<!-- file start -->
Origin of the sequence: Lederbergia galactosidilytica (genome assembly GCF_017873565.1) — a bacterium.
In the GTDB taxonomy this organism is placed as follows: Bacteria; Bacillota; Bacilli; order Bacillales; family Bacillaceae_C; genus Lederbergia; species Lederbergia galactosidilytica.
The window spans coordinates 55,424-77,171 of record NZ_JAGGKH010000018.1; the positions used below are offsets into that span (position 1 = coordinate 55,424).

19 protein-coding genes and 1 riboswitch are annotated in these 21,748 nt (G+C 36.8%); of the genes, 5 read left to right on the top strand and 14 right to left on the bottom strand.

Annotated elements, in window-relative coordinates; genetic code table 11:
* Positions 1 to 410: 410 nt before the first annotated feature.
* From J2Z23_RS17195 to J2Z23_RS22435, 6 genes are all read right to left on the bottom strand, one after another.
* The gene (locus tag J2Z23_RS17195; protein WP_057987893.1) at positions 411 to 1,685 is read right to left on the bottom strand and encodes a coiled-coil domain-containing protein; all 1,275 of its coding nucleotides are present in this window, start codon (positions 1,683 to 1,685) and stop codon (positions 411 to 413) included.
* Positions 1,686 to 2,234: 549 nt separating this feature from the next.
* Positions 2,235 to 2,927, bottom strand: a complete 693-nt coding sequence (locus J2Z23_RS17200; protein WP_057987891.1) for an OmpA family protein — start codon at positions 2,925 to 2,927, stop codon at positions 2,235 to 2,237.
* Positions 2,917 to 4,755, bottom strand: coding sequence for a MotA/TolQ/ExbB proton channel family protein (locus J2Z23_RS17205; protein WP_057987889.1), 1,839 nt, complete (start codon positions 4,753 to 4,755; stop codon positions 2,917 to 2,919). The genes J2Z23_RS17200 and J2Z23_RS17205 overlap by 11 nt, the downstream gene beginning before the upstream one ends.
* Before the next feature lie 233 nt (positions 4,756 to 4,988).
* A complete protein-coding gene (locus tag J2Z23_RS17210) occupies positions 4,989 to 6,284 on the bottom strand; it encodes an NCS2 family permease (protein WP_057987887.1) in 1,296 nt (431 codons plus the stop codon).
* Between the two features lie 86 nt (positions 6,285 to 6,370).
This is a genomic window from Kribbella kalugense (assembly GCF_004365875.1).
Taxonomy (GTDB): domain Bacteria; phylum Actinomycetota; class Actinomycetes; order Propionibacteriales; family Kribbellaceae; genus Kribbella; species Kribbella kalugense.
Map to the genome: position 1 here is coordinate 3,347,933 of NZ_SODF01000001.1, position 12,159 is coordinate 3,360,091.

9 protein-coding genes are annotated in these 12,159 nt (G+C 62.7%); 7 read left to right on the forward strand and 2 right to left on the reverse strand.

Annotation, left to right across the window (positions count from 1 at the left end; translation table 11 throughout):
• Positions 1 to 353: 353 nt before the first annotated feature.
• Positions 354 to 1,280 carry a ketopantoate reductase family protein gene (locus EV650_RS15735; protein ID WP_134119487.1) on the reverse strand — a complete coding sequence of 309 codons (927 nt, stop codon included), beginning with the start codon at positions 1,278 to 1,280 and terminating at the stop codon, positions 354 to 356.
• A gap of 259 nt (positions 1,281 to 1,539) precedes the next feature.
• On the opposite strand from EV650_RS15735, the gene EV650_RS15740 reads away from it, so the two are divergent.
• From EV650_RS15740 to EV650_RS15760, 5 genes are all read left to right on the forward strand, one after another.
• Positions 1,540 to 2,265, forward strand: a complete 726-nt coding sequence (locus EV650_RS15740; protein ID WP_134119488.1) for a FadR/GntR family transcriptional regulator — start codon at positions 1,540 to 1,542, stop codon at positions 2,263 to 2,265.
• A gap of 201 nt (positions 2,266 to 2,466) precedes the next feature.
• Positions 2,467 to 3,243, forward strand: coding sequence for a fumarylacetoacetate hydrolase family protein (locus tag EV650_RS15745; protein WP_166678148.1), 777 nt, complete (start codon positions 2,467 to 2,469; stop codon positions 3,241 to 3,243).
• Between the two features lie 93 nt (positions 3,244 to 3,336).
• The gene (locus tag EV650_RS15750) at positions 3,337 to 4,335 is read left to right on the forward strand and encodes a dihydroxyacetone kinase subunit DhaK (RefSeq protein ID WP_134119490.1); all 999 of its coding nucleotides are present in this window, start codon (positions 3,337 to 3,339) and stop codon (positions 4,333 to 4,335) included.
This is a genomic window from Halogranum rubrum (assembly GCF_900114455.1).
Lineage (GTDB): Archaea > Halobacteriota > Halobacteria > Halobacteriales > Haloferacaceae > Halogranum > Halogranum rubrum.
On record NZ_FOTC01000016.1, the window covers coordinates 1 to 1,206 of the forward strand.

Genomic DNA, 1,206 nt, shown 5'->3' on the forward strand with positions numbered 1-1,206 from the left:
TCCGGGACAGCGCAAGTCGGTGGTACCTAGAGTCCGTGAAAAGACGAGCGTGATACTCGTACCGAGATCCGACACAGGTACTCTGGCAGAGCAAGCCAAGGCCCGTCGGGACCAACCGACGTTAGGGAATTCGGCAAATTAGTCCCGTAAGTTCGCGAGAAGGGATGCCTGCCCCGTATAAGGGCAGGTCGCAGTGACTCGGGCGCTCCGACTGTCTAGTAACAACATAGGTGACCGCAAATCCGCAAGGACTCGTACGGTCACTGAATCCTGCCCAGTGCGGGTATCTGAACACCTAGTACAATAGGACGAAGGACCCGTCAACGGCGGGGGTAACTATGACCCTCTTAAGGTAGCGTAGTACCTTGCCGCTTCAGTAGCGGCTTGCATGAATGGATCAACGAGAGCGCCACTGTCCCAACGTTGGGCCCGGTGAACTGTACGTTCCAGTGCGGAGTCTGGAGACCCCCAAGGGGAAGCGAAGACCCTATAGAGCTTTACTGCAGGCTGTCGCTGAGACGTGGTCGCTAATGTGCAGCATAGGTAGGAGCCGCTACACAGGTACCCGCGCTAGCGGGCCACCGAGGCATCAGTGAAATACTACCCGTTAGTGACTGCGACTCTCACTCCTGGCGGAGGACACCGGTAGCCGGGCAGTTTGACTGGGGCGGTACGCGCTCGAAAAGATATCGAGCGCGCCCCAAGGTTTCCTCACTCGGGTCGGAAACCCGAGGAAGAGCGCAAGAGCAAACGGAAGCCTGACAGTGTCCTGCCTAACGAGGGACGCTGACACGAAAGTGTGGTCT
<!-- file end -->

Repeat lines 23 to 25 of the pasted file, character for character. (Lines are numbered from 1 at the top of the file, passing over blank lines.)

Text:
• On the opposite strand from EV650_RS15735, the gene EV650_RS15740 reads away from it, so the two are divergent.
• From EV650_RS15740 to EV650_RS15760, 5 genes are all read left to right on the forward strand, one after another.
• Positions 1,540 to 2,265, forward strand: a complete 726-nt coding sequence (locus EV650_RS15740; protein ID WP_134119488.1) for a FadR/GntR family transcriptional regulator — start codon at positions 1,540 to 1,542, stop codon at positions 2,263 to 2,265.